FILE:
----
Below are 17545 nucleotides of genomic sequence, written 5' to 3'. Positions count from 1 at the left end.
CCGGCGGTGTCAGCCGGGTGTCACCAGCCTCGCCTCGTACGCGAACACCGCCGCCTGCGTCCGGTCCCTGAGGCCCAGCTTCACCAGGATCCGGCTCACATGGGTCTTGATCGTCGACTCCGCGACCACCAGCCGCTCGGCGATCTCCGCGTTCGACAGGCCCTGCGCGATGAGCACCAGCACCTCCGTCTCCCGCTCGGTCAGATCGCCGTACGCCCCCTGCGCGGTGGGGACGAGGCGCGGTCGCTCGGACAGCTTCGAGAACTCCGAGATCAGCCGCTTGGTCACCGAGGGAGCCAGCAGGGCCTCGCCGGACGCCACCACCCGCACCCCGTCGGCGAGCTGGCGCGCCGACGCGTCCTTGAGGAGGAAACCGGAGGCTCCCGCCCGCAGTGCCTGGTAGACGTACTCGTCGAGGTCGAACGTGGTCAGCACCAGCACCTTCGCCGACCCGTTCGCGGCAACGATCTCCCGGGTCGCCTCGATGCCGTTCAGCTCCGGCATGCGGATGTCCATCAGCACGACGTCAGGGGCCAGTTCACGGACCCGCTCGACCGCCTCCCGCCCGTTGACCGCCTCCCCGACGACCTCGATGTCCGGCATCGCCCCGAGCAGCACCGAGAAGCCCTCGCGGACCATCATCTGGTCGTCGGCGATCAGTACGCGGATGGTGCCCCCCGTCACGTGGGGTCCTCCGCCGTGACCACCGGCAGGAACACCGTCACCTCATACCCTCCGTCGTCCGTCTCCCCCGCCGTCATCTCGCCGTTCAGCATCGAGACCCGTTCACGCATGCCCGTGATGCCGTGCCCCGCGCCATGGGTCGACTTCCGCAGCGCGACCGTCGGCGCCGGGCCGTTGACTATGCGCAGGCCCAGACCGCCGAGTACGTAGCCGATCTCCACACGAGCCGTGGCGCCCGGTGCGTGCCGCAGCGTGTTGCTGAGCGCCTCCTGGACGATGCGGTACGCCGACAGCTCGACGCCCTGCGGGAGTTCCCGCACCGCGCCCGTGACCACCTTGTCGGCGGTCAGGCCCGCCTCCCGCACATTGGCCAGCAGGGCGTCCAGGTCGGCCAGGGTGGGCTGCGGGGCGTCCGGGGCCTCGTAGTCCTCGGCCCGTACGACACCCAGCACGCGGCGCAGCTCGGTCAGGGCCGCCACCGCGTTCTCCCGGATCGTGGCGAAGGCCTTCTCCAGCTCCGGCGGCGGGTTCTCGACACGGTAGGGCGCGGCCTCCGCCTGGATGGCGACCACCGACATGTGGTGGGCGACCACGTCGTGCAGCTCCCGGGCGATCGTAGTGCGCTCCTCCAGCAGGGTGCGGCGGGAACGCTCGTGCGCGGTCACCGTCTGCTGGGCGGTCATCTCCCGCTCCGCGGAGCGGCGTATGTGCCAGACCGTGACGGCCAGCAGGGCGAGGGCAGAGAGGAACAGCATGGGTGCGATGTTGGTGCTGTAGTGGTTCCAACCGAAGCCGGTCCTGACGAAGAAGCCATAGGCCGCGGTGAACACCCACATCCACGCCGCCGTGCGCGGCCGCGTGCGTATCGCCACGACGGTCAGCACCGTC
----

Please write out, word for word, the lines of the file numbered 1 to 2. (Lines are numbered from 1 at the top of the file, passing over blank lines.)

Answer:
Below are 17545 nucleotides of genomic sequence, written 5' to 3'. Positions count from 1 at the left end.
CCGGCGGTGTCAGCCGGGTGTCACCAGCCTCGCCTCGTACGCGAACACCGCCGCCTGCGTCCGGTCCCTGAGGCCCAGCTTCACCAGGATCCGGCTCACATGGGTCTTGATCGTCGACTCCGCGACCACCAGCCGCTCGGCGATCTCCGCGTTCGACAGGCCCTGCGCGATGAGCACCAGCACCTCCGTCTCCCGCTCGGTCAGATCGCCGTACGCCCCCTGCGCGGTGGGGACGAGGCGCGGTCGCTCGGACAGCTTCGAGAACTCCGAGATCAGCCGCTTGGTCACCGAGGGAGCCAGCAGGGCCTCGCCGGACGCCACCACCCGCACCCCGTCGGCGAGCTGGCGCGCCGACGCGTCCTTGAGGAGGAAACCGGAGGCTCCCGCCCGCAGTGCCTGGTAGACGTACTCGTCGAGGTCGAACGTGGTCAGCACCAGCACCTTCGCCGACCCGTTCGCGGCAACGATCTCCCGGGTCGCCTCGATGCCGTTCAGCTCCGGCATGCGGATGTCCATCAGCACGACGTCAGGGGCCAGTTCACGGACCCGCTCGACCGCCTCCCGCCCGTTGACCGCCTCCCCGACGACCTCGATGTCCGGCATCGCCCCGAGCAGCACCGAGAAGCCCTCGCGGACCATCATCTGGTCGTCGGCGATCAGTACGCGGATGGTGCCCCCCGTCACGTGGGGTCCTCCGCCGTGACCACCGGCAGGAACACCGTCACCTCATACCCTCCGTCGTCCGTCTCCCCCGCCGTCATCTCGCCGTTCAGCATCGAGACCCGTTCACGCATGCCCGTGATGCCGTGCCCCGCGCCATGGGTCGACTTCCGCAGCGCGACCGTCGGCGCCGGGCCGTTGACTATGCGCAGGCCCAGACCGCCGAGTACGTAGCCGATCTCCACACGAGCCGTGGCGCCCGGTGCGTGCCGCAGCGTGTTGCTGAGCGCCTCCTGGACGATGCGGTACGCCGACAGCTCGACGCCCTGCGGGAGTTCCCGCACCGCGCCCGTGACCACCTTGTCGGCGGTCAGGCCCGCCTCCCGCACATTGGCCAGCAGGGCGTCCAGGTCGGCCAGGGTGGGCTGCGGGGCGTCCGGGGCCTCGTAGTCCTCGGCCCGTACGACACCCAGCACGCGGCGCAGCTCGGTCAGGGCCGCCACCGCGTTCTCCCGGATCGTGGCGAAGGCCTTCTCCAGCTCCGGCGGCGGGTTCTCGACACGGTAGGGCGCGGCCTCCGCCTGGATGGCGACCACCGACATGTGGTGGGCGACCACGTCGTGCAGCTCCCGGGCGATCGTAGTGCGCTCCTCCAGCAGGGTGCGGCGGGAACGCTCGTGCGCGGTCACCGTCTGCTGGGCGGTCATCTCCCGCTCCGCGGAGCGGCGTATGTGCCAGACCGTGACGGCCAGCAGGGCGAGGGCAGAGAGGAACAGCATGGGTGCGATGTTGGTGCTGTAGTGGTTCCAACCGAAGCCGGTCCTGACGAAGAAGCCATAGGCCGCGGTGAACACCCACATCCACGCCGCCGTGCGCGGCCGCGTGCGTATCGCCACGACGGTCAGCACCGTC